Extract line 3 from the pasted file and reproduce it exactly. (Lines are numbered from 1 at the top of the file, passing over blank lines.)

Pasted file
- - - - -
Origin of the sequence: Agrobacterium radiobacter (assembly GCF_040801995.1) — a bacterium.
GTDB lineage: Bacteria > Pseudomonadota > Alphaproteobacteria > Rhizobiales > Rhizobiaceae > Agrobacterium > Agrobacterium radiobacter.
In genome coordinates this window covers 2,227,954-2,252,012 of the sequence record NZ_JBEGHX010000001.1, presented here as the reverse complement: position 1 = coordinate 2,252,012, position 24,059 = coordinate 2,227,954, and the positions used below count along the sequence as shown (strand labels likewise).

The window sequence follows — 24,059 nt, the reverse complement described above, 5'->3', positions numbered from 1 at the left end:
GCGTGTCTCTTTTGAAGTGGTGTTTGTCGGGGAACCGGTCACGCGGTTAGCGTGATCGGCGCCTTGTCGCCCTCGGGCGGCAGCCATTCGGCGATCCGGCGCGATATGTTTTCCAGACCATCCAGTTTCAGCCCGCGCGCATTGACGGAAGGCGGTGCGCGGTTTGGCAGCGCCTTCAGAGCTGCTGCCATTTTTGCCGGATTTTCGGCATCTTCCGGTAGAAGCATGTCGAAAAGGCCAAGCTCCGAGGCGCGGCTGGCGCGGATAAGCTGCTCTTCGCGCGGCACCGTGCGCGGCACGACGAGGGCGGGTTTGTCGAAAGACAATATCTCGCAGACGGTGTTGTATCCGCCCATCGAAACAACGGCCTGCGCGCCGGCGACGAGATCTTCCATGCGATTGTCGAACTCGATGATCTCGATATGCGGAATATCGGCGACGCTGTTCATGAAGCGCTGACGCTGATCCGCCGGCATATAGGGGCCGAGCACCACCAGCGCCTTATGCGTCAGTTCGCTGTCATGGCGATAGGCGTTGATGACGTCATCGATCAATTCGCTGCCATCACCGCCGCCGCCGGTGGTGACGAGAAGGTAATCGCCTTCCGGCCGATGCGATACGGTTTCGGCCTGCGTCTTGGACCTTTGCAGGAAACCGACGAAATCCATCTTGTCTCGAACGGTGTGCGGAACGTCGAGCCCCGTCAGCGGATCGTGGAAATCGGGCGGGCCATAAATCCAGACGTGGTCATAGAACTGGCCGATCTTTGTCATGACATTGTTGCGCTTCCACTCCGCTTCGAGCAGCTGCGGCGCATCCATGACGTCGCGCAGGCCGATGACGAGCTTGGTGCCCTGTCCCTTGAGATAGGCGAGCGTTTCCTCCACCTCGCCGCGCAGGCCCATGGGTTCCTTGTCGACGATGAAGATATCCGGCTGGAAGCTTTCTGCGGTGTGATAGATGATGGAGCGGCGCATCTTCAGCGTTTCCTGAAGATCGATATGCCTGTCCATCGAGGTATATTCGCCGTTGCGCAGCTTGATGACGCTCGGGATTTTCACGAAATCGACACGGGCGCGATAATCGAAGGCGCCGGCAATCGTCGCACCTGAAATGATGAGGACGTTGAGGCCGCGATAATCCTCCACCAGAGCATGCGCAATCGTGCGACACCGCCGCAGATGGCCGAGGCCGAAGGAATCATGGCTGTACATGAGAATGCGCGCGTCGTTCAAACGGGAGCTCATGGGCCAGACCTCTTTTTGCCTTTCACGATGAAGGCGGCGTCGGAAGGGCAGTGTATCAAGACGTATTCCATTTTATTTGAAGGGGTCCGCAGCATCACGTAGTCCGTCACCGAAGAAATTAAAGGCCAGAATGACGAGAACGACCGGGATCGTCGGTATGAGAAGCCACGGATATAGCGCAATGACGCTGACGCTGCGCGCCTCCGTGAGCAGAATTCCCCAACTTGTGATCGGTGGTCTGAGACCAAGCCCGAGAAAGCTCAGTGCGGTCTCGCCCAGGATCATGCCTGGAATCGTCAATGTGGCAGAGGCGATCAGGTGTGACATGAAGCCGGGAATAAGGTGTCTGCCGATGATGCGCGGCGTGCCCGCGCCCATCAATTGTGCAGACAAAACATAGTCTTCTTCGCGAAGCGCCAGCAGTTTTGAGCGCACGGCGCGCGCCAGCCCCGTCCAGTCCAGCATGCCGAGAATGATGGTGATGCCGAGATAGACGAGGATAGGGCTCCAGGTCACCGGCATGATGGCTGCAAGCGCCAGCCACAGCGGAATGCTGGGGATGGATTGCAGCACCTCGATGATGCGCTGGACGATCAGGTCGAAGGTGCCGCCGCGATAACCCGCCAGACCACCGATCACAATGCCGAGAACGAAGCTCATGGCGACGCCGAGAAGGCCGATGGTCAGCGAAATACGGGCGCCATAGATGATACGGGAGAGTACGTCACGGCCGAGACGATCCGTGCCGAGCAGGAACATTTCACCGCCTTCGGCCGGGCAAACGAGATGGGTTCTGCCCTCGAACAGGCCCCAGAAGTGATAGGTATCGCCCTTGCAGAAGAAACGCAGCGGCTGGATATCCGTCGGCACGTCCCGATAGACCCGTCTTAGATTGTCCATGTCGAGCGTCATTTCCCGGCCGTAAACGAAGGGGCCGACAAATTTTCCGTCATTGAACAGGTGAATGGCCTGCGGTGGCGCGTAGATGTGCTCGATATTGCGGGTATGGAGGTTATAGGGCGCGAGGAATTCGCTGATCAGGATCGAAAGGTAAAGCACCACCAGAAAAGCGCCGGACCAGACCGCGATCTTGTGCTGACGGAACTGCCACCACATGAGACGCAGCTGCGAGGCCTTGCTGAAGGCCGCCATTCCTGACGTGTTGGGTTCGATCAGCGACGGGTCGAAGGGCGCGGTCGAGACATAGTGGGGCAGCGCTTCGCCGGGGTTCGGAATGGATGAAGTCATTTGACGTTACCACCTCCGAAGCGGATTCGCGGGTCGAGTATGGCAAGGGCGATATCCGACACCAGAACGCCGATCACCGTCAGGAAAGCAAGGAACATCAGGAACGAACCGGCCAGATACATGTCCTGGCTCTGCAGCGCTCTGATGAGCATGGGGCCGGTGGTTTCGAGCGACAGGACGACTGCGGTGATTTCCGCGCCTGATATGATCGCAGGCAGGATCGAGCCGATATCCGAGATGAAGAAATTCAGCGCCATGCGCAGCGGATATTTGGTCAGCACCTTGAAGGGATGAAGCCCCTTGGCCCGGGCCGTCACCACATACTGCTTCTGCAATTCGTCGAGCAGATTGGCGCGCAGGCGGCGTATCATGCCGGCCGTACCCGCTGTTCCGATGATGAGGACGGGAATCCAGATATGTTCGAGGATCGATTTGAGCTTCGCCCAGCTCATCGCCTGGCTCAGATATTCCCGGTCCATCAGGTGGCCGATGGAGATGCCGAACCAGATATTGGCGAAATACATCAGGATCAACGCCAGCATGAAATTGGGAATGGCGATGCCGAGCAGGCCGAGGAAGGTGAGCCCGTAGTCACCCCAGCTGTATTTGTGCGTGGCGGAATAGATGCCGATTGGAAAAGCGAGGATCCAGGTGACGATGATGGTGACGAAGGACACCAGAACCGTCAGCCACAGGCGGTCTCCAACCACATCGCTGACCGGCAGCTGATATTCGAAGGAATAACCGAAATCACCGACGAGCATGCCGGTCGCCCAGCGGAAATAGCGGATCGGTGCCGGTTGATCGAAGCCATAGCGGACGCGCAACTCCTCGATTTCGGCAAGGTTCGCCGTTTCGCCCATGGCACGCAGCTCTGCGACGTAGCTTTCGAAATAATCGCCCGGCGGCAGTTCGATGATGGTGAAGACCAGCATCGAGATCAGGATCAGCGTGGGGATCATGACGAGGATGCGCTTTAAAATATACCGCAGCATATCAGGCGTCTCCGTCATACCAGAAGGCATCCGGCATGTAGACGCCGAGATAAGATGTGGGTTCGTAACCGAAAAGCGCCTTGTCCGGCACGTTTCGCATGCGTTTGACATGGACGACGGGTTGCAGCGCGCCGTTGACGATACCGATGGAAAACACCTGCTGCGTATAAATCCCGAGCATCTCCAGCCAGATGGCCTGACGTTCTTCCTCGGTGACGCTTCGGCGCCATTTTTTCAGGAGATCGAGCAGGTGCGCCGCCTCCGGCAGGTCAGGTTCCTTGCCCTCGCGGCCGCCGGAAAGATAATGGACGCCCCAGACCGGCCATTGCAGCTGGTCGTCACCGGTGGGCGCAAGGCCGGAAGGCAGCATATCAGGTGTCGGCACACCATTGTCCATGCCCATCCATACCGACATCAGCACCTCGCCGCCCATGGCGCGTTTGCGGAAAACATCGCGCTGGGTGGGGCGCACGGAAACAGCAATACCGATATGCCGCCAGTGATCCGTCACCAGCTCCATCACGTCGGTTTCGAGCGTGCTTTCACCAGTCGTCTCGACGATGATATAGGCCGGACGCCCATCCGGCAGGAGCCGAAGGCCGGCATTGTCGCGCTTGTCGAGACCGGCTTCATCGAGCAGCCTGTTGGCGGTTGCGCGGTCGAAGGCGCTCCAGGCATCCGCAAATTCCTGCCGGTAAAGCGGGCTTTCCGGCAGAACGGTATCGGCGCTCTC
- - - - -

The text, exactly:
In genome coordinates this window covers 2,227,954-2,252,012 of the sequence record NZ_JBEGHX010000001.1, presented here as the reverse complement: position 1 = coordinate 2,252,012, position 24,059 = coordinate 2,227,954, and the positions used below count along the sequence as shown (strand labels likewise).